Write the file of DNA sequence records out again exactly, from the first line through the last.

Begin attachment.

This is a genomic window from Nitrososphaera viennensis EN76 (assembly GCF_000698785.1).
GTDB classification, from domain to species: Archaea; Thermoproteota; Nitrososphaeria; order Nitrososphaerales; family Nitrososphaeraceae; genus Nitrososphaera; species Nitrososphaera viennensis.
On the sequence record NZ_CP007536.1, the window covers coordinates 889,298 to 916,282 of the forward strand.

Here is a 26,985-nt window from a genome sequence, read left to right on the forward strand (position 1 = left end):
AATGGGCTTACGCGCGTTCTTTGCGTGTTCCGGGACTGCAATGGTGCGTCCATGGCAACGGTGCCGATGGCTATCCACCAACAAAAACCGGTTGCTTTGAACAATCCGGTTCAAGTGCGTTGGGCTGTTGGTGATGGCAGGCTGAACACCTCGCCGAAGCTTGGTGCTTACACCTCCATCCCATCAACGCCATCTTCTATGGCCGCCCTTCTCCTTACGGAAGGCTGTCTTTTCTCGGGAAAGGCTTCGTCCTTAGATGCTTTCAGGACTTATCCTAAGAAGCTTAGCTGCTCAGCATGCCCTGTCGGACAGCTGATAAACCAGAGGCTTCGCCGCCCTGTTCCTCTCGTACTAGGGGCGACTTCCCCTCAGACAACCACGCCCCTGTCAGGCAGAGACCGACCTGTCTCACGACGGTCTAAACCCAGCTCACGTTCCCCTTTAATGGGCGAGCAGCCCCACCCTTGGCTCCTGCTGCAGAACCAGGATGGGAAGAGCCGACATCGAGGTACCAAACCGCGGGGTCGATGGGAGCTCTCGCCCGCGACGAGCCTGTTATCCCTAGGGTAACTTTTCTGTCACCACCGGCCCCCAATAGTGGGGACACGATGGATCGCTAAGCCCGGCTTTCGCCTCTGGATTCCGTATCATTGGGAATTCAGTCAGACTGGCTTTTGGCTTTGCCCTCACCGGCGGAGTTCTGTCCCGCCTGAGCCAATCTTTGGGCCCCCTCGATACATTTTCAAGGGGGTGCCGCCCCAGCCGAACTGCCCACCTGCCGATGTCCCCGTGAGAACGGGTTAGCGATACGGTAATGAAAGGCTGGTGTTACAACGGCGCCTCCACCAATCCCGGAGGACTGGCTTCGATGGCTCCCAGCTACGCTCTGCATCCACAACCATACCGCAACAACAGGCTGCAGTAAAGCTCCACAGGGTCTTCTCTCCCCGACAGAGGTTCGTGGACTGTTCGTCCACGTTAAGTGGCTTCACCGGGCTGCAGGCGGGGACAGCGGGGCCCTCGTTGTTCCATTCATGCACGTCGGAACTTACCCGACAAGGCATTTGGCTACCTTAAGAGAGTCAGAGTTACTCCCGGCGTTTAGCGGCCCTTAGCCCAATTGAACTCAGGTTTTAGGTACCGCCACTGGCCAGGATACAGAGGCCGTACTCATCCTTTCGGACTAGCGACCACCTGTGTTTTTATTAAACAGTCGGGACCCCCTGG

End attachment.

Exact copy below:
This is a genomic window from Nitrososphaera viennensis EN76 (assembly GCF_000698785.1).
GTDB classification, from domain to species: Archaea; Thermoproteota; Nitrososphaeria; order Nitrososphaerales; family Nitrososphaeraceae; genus Nitrososphaera; species Nitrososphaera viennensis.
On the sequence record NZ_CP007536.1, the window covers coordinates 889,298 to 916,282 of the forward strand.

Here is a 26,985-nt window from a genome sequence, read left to right on the forward strand (position 1 = left end):
AATGGGCTTACGCGCGTTCTTTGCGTGTTCCGGGACTGCAATGGTGCGTCCATGGCAACGGTGCCGATGGCTATCCACCAACAAAAACCGGTTGCTTTGAACAATCCGGTTCAAGTGCGTTGGGCTGTTGGTGATGGCAGGCTGAACACCTCGCCGAAGCTTGGTGCTTACACCTCCATCCCATCAACGCCATCTTCTATGGCCGCCCTTCTCCTTACGGAAGGCTGTCTTTTCTCGGGAAAGGCTTCGTCCTTAGATGCTTTCAGGACTTATCCTAAGAAGCTTAGCTGCTCAGCATGCCCTGTCGGACAGCTGATAAACCAGAGGCTTCGCCGCCCTGTTCCTCTCGTACTAGGGGCGACTTCCCCTCAGACAACCACGCCCCTGTCAGGCAGAGACCGACCTGTCTCACGACGGTCTAAACCCAGCTCACGTTCCCCTTTAATGGGCGAGCAGCCCCACCCTTGGCTCCTGCTGCAGAACCAGGATGGGAAGAGCCGACATCGAGGTACCAAACCGCGGGGTCGATGGGAGCTCTCGCCCGCGACGAGCCTGTTATCCCTAGGGTAACTTTTCTGTCACCACCGGCCCCCAATAGTGGGGACACGATGGATCGCTAAGCCCGGCTTTCGCCTCTGGATTCCGTATCATTGGGAATTCAGTCAGACTGGCTTTTGGCTTTGCCCTCACCGGCGGAGTTCTGTCCCGCCTGAGCCAATCTTTGGGCCCCCTCGATACATTTTCAAGGGGGTGCCGCCCCAGCCGAACTGCCCACCTGCCGATGTCCCCGTGAGAACGGGTTAGCGATACGGTAATGAAAGGCTGGTGTTACAACGGCGCCTCCACCAATCCCGGAGGACTGGCTTCGATGGCTCCCAGCTACGCTCTGCATCCACAACCATACCGCAACAACAGGCTGCAGTAAAGCTCCACAGGGTCTTCTCTCCCCGACAGAGGTTCGTGGACTGTTCGTCCACGTTAAGTGGCTTCACCGGGCTGCAGGCGGGGACAGCGGGGCCCTCGTTGTTCCATTCATGCACGTCGGAACTTACCCGACAAGGCATTTGGCTACCTTAAGAGAGTCAGAGTTACTCCCGGCGTTTAGCGGCCCTTAGCCCAATTGAACTCAGGTTTTAGGTACCGCCACTGGCCAGGATACAGAGGCCGTACTCATCCTTTCGGACTAGCGACCACCTGTGTTTTTATTAAACAGTCGGGACCCCCTGG